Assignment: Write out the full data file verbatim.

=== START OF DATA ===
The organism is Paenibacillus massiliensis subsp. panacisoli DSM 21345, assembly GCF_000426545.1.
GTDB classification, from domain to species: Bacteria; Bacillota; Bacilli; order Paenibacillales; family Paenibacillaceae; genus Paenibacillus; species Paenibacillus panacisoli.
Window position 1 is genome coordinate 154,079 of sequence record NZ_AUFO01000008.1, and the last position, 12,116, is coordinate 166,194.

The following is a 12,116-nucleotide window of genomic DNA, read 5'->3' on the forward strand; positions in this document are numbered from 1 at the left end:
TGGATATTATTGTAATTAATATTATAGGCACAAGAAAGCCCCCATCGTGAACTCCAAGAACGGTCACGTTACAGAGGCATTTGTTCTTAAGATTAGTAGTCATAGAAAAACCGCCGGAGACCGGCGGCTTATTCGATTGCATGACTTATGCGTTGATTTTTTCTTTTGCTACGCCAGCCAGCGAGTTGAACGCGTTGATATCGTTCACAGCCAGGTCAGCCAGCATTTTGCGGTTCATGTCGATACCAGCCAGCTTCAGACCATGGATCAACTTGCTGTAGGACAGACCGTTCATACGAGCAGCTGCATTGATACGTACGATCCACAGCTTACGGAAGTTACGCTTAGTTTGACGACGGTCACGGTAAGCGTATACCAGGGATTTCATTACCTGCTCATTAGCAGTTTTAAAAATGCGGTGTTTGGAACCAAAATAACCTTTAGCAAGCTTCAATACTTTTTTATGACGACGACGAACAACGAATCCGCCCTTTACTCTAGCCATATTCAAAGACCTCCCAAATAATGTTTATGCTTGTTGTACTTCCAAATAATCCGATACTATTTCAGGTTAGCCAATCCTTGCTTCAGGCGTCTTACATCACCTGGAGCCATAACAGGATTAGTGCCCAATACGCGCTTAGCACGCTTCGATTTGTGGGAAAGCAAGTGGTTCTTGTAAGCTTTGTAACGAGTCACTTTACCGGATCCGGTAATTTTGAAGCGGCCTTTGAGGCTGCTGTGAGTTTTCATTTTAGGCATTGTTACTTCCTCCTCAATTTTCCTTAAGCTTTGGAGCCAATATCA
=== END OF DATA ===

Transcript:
The organism is Paenibacillus massiliensis subsp. panacisoli DSM 21345, assembly GCF_000426545.1.
GTDB classification, from domain to species: Bacteria; Bacillota; Bacilli; order Paenibacillales; family Paenibacillaceae; genus Paenibacillus; species Paenibacillus panacisoli.
Window position 1 is genome coordinate 154,079 of sequence record NZ_AUFO01000008.1, and the last position, 12,116, is coordinate 166,194.

The following is a 12,116-nucleotide window of genomic DNA, read 5'->3' on the forward strand; positions in this document are numbered from 1 at the left end:
TGGATATTATTGTAATTAATATTATAGGCACAAGAAAGCCCCCATCGTGAACTCCAAGAACGGTCACGTTACAGAGGCATTTGTTCTTAAGATTAGTAGTCATAGAAAAACCGCCGGAGACCGGCGGCTTATTCGATTGCATGACTTATGCGTTGATTTTTTCTTTTGCTACGCCAGCCAGCGAGTTGAACGCGTTGATATCGTTCACAGCCAGGTCAGCCAGCATTTTGCGGTTCATGTCGATACCAGCCAGCTTCAGACCATGGATCAACTTGCTGTAGGACAGACCGTTCATACGAGCAGCTGCATTGATACGTACGATCCACAGCTTACGGAAGTTACGCTTAGTTTGACGACGGTCACGGTAAGCGTATACCAGGGATTTCATTACCTGCTCATTAGCAGTTTTAAAAATGCGGTGTTTGGAACCAAAATAACCTTTAGCAAGCTTCAATACTTTTTTATGACGACGACGAACAACGAATCCGCCCTTTACTCTAGCCATATTCAAAGACCTCCCAAATAATGTTTATGCTTGTTGTACTTCCAAATAATCCGATACTATTTCAGGTTAGCCAATCCTTGCTTCAGGCGTCTTACATCACCTGGAGCCATAACAGGATTAGTGCCCAATACGCGCTTAGCACGCTTCGATTTGTGGGAAAGCAAGTGGTTCTTGTAAGCTTTGTAACGAGTCACTTTACCGGATCCGGTAATTTTGAAGCGGCCTTTGAGGCTGCTGTGAGTTTTCATTTTAGGCATTGTTACTTCCTCCTCAATTTTCCTTAAGCTTTGGAGCCAATATCA